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What's The Big Deal About Giving Just One Bottle?

I just gave birth and I am so tired! What’s the big deal about just one bottle?

After labor and birth, new parents are understandably exhausted! You may wonder if it’s okay to send the baby to the nursery and have the staff give her a bottle so you can rest. However, this is likely to result in a less than optimal start to establishing breastfeeding. Here’s why:



A newborn’s tummy is the size of an almond on day 1. Feeding your baby a bottle of formula in these early days may make her less hungry to go to the breast as the formula will fill up her tiny tummy. Breastfeeding early and often is of the utmost importance to ensure your baby gets your colostrum; your first milk. This is all she needs in the first few days.

Your baby will latch differently on a bottle than she needs to at the breast. For some babies, this can create confusion, and mom may experience sore nipples as a result. Also, a bottle nipple flows faster than the breast, which may cause your baby to refuse the breast.


Margaret Neville and Marianne Neifert of "Lactation: Physiology, Nutrition, and Breastfeeding" say that early formula supplementation can change the pH balance in your baby’s digestive system, which makes her more vulnerable to infections. Giving only breast milk in the early days will optimize your baby’s immune system and keep her tummy more comfortable as your milk is easily digestible.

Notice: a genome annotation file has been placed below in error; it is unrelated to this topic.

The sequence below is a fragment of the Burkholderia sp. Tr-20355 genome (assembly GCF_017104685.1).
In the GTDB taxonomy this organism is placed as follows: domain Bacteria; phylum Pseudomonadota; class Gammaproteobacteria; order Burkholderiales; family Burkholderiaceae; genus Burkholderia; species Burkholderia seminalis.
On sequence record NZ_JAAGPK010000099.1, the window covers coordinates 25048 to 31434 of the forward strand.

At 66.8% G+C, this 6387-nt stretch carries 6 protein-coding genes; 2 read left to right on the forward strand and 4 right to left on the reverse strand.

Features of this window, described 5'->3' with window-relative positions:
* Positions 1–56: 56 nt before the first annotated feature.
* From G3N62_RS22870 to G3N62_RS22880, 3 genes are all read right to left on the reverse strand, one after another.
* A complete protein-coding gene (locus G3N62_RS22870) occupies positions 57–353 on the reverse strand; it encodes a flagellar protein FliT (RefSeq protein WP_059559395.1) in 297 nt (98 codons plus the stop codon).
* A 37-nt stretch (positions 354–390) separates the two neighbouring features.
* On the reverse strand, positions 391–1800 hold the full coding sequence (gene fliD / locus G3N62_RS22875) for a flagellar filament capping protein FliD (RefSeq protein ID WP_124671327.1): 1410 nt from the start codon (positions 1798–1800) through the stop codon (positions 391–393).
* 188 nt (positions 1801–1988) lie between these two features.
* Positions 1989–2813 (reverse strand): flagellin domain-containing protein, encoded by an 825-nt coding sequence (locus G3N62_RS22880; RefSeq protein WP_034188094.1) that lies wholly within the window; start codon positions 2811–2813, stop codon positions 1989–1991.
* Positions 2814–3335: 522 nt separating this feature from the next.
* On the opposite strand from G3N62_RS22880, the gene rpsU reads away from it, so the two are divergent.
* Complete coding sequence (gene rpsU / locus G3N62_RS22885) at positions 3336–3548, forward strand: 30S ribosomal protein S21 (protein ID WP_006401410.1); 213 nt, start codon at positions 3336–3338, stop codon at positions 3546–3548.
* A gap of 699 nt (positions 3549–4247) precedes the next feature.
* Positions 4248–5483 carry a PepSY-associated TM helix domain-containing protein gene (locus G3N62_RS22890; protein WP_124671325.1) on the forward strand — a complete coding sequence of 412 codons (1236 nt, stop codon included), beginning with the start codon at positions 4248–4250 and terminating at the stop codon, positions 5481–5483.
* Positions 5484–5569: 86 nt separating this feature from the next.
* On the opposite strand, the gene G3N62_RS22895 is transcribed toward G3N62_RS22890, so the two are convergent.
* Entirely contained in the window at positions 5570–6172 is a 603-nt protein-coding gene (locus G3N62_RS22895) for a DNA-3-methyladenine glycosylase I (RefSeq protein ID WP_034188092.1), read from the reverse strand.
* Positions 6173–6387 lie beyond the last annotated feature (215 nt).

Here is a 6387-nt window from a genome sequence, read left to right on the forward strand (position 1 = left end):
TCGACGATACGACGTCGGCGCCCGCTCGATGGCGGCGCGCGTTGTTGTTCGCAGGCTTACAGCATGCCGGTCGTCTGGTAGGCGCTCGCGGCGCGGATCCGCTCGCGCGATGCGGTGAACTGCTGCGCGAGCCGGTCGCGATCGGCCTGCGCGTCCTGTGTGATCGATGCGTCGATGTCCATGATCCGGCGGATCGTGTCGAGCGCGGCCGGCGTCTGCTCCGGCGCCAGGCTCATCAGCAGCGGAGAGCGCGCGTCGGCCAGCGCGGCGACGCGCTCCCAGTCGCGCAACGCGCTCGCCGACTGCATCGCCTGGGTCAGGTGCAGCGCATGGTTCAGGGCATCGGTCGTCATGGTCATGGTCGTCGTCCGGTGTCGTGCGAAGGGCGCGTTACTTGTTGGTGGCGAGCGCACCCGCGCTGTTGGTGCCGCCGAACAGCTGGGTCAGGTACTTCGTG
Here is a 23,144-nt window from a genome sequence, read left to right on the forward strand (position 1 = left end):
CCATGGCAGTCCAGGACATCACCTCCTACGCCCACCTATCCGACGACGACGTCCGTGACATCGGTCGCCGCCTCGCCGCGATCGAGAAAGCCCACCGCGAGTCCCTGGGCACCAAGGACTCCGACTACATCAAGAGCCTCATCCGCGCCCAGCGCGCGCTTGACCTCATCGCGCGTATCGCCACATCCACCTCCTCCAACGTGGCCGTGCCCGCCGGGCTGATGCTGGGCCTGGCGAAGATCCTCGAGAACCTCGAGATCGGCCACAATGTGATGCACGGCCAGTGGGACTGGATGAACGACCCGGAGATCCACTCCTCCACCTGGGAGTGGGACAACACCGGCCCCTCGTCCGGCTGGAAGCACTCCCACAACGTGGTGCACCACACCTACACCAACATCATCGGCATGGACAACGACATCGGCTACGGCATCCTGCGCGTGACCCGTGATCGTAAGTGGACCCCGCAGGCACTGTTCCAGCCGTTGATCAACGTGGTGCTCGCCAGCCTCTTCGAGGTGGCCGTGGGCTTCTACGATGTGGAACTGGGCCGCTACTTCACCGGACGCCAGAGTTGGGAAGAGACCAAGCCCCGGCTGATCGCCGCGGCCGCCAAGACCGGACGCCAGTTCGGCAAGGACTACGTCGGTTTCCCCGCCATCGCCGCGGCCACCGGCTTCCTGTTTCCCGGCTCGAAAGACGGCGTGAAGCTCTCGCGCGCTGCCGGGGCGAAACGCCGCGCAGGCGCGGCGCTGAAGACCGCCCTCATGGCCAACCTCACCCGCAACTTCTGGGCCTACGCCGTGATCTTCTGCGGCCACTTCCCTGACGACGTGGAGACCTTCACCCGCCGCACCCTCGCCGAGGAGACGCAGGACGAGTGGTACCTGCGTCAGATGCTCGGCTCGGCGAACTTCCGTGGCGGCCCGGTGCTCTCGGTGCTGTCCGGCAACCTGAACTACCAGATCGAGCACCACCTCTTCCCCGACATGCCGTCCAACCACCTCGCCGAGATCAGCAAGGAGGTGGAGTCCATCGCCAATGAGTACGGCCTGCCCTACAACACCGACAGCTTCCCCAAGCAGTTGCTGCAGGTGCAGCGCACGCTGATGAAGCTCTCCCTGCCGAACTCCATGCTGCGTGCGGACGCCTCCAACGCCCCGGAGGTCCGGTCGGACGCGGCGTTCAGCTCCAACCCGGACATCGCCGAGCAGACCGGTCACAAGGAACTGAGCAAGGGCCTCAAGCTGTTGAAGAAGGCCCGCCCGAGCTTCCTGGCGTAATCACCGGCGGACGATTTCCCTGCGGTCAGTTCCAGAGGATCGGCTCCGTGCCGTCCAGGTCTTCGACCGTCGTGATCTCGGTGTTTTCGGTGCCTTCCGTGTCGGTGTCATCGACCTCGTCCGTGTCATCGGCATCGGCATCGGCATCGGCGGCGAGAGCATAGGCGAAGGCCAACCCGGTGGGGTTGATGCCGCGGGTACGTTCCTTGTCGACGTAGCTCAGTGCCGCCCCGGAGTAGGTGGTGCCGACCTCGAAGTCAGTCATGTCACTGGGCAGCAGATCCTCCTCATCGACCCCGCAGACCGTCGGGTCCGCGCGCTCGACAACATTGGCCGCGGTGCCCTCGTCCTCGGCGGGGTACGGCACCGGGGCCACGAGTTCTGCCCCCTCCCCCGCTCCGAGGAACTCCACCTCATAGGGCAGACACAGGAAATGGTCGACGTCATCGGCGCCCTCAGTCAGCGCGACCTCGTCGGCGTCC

Frequent breastfeeding, at least 8-12 times a day will ensure that you establish a good milk supply. Giving your baby a bottle too early may cause you to breastfeed less often, which may result in a low milk supply.


But don’t worry -it’s not like you can never give your baby a bottle! However, if breastfeeding is going smoothly, it is best to wait until she is at least 4 weeks old so your supply is well established and your latch is comfortable. Then, you or another caregiver can try giving her a bottle, preferably of your expressed breast milk, once a day, so you can feel confident that she will take it when you need to be away from her.

So, keep your baby close to you in the early days! Hold her skin to skin and watch her for feeding cues. Breastfeed as often as she shows interest. Your baby’s first few months are exciting, but exhausting! The time and energy you invest now in breastfeeding your baby will reap a lifetime of rewards for you and your baby. Enjoy it!

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